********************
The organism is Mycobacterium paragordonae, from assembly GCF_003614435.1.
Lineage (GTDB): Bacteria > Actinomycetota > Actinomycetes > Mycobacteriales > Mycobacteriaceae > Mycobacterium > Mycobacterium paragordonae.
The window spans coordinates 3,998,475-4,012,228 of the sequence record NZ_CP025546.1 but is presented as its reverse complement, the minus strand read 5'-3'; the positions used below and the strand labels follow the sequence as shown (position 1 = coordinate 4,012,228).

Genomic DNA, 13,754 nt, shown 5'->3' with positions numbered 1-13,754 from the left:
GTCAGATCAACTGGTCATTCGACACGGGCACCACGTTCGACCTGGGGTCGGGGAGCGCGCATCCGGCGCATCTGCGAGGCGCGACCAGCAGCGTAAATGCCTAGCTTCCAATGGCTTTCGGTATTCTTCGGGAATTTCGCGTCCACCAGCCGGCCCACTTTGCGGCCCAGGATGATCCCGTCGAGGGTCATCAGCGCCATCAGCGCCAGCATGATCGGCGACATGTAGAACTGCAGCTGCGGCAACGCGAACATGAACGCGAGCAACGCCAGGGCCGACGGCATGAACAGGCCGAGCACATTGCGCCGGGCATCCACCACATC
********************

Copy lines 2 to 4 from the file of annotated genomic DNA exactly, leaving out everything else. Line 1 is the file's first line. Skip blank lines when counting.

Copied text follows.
Lineage (GTDB): Bacteria > Actinomycetota > Actinomycetes > Mycobacteriales > Mycobacteriaceae > Mycobacterium > Mycobacterium paragordonae.
The window spans coordinates 3,998,475-4,012,228 of the sequence record NZ_CP025546.1 but is presented as its reverse complement, the minus strand read 5'-3'; the positions used below and the strand labels follow the sequence as shown (position 1 = coordinate 4,012,228).

Genomic DNA, 13,754 nt, shown 5'->3' with positions numbered 1-13,754 from the left: